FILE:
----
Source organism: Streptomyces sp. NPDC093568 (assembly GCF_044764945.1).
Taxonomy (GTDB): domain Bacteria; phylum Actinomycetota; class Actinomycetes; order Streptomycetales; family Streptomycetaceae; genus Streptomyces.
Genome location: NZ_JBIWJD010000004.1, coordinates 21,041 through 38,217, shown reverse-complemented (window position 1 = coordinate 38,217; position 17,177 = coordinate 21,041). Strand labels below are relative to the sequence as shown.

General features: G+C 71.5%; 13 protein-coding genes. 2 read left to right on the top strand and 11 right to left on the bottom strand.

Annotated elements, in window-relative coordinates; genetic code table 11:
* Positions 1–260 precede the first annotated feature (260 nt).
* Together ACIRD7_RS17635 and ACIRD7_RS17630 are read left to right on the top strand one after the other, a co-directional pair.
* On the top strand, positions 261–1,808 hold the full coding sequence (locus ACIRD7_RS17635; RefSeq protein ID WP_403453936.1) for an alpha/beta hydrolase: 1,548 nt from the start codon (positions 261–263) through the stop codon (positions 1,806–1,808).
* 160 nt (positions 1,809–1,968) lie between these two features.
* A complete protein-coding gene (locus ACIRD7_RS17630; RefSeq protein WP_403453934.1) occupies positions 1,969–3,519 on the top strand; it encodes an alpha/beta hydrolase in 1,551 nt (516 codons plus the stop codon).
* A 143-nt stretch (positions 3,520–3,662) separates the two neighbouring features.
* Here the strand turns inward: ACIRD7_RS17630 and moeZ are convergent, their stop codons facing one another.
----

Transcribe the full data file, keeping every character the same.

Source organism: Streptomyces sp. NPDC093568 (assembly GCF_044764945.1).
Taxonomy (GTDB): domain Bacteria; phylum Actinomycetota; class Actinomycetes; order Streptomycetales; family Streptomycetaceae; genus Streptomyces.
Genome location: NZ_JBIWJD010000004.1, coordinates 21,041 through 38,217, shown reverse-complemented (window position 1 = coordinate 38,217; position 17,177 = coordinate 21,041). Strand labels below are relative to the sequence as shown.

General features: G+C 71.5%; 13 protein-coding genes. 2 read left to right on the top strand and 11 right to left on the bottom strand.

Annotated elements, in window-relative coordinates; genetic code table 11:
* Positions 1–260 precede the first annotated feature (260 nt).
* Together ACIRD7_RS17635 and ACIRD7_RS17630 are read left to right on the top strand one after the other, a co-directional pair.
* On the top strand, positions 261–1,808 hold the full coding sequence (locus ACIRD7_RS17635; RefSeq protein ID WP_403453936.1) for an alpha/beta hydrolase: 1,548 nt from the start codon (positions 261–263) through the stop codon (positions 1,806–1,808).
* 160 nt (positions 1,809–1,968) lie between these two features.
* A complete protein-coding gene (locus ACIRD7_RS17630; RefSeq protein WP_403453934.1) occupies positions 1,969–3,519 on the top strand; it encodes an alpha/beta hydrolase in 1,551 nt (516 codons plus the stop codon).
* A 143-nt stretch (positions 3,520–3,662) separates the two neighbouring features.
* Here the strand turns inward: ACIRD7_RS17630 and moeZ are convergent, their stop codons facing one another.